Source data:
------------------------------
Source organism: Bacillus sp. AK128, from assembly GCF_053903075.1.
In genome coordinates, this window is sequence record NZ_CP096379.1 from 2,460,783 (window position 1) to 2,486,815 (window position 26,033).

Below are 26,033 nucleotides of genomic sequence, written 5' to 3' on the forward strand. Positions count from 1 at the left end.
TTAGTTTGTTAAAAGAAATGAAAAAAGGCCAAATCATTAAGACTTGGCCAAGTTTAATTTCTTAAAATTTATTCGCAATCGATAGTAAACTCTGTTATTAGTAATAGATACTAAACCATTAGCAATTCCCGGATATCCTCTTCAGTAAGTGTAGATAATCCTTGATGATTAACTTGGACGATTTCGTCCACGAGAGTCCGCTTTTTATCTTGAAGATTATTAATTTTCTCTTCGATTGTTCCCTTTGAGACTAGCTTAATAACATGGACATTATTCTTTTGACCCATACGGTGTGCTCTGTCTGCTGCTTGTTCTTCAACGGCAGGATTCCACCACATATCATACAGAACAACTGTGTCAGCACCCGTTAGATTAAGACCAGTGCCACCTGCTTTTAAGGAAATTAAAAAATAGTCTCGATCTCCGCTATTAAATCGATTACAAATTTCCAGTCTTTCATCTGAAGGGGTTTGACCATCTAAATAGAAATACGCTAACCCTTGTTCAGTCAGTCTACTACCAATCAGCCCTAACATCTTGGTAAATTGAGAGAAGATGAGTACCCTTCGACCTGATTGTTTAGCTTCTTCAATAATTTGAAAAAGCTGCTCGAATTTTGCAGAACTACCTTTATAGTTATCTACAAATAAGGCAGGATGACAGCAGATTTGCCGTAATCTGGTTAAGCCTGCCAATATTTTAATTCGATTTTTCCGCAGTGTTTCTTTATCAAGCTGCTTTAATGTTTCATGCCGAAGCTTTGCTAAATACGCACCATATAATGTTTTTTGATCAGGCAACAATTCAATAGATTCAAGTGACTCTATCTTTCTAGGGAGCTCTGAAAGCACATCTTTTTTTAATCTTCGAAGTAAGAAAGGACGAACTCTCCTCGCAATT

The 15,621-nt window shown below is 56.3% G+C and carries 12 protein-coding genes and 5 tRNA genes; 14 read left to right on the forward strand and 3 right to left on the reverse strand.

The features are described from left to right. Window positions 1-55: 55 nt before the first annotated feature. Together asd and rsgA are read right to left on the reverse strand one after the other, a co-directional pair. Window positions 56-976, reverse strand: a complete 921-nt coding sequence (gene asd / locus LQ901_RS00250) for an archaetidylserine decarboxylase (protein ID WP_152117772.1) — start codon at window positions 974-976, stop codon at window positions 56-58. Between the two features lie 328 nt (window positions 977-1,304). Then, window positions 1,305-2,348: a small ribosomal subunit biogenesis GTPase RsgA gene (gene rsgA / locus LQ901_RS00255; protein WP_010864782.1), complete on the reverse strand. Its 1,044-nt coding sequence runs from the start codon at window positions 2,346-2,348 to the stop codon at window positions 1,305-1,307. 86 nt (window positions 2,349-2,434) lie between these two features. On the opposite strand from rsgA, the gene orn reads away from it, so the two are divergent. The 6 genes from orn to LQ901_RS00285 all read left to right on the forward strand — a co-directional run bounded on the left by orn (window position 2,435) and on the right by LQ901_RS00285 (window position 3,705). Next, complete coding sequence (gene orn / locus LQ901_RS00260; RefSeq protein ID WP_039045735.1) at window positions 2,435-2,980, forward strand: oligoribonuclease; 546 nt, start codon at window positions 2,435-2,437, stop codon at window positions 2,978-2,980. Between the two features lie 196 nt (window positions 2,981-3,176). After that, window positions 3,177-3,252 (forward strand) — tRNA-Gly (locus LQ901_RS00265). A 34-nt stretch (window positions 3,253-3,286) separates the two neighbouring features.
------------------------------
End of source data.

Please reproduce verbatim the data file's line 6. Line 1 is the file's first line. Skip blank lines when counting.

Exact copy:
The features are described from left to right. Window positions 1-55: 55 nt before the first annotated feature. Together asd and rsgA are read right to left on the reverse strand one after the other, a co-directional pair. Window positions 56-976, reverse strand: a complete 921-nt coding sequence (gene asd / locus LQ901_RS00250) for an archaetidylserine decarboxylase (protein ID WP_152117772.1) — start codon at window positions 974-976, stop codon at window positions 56-58. Between the two features lie 328 nt (window positions 977-1,304). Then, window positions 1,305-2,348: a small ribosomal subunit biogenesis GTPase RsgA gene (gene rsgA / locus LQ901_RS00255; protein WP_010864782.1), complete on the reverse strand. Its 1,044-nt coding sequence runs from the start codon at window positions 2,346-2,348 to the stop codon at window positions 1,305-1,307. 86 nt (window positions 2,349-2,434) lie between these two features. On the opposite strand from rsgA, the gene orn reads away from it, so the two are divergent. The 6 genes from orn to LQ901_RS00285 all read left to right on the forward strand — a co-directional run bounded on the left by orn (window position 2,435) and on the right by LQ901_RS00285 (window position 3,705). Next, complete coding sequence (gene orn / locus LQ901_RS00260; RefSeq protein ID WP_039045735.1) at window positions 2,435-2,980, forward strand: oligoribonuclease; 546 nt, start codon at window positions 2,435-2,437, stop codon at window positions 2,978-2,980. Between the two features lie 196 nt (window positions 2,981-3,176). After that, window positions 3,177-3,252 (forward strand) — tRNA-Gly (locus LQ901_RS00265). A 34-nt stretch (window positions 3,253-3,286) separates the two neighbouring features.